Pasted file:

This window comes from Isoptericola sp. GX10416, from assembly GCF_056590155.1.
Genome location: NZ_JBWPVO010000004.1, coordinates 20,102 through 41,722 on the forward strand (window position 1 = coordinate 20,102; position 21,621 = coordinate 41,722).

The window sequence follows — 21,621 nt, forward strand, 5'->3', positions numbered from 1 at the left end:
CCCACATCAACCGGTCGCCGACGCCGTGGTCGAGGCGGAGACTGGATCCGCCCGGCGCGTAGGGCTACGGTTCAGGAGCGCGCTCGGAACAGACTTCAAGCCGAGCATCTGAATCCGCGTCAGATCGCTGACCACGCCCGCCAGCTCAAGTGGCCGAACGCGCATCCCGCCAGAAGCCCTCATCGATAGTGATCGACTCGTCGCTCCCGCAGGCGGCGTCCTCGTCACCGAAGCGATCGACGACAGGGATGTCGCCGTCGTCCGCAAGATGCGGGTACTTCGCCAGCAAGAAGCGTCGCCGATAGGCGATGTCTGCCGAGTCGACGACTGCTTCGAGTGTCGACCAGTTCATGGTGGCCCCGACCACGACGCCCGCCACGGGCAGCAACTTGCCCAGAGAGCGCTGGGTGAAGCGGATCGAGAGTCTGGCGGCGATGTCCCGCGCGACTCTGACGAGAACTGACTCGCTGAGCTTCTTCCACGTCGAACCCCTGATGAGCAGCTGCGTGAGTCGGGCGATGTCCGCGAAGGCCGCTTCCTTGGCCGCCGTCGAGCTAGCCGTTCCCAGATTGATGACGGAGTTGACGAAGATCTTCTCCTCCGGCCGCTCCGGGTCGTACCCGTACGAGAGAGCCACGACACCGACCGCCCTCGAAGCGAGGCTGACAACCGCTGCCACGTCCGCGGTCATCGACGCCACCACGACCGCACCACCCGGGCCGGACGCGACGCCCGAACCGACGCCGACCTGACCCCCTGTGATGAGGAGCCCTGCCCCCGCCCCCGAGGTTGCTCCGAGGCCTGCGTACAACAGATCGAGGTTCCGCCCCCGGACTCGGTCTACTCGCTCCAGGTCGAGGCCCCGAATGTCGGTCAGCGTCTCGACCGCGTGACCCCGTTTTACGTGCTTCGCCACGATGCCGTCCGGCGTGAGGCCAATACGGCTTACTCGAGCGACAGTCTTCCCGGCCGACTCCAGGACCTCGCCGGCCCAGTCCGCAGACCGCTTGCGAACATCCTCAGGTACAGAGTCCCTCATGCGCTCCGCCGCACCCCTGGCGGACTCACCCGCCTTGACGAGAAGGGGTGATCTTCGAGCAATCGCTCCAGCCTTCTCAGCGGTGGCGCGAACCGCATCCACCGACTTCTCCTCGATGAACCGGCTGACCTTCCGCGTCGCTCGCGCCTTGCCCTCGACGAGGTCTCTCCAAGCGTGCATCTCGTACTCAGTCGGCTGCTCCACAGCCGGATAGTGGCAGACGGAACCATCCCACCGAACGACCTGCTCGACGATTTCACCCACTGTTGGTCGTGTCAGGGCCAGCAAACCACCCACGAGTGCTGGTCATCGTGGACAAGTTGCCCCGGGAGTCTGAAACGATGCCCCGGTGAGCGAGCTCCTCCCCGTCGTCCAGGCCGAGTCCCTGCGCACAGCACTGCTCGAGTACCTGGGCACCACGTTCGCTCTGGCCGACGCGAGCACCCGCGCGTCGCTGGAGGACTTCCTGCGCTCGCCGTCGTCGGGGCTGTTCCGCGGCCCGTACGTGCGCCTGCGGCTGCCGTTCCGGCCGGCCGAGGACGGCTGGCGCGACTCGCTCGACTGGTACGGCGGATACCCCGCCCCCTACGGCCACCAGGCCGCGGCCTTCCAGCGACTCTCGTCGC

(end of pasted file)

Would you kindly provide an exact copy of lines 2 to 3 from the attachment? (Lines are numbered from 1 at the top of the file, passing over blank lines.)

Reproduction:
Genome location: NZ_JBWPVO010000004.1, coordinates 20,102 through 41,722 on the forward strand (window position 1 = coordinate 20,102; position 21,621 = coordinate 41,722).

The window sequence follows — 21,621 nt, forward strand, 5'->3', positions numbered from 1 at the left end: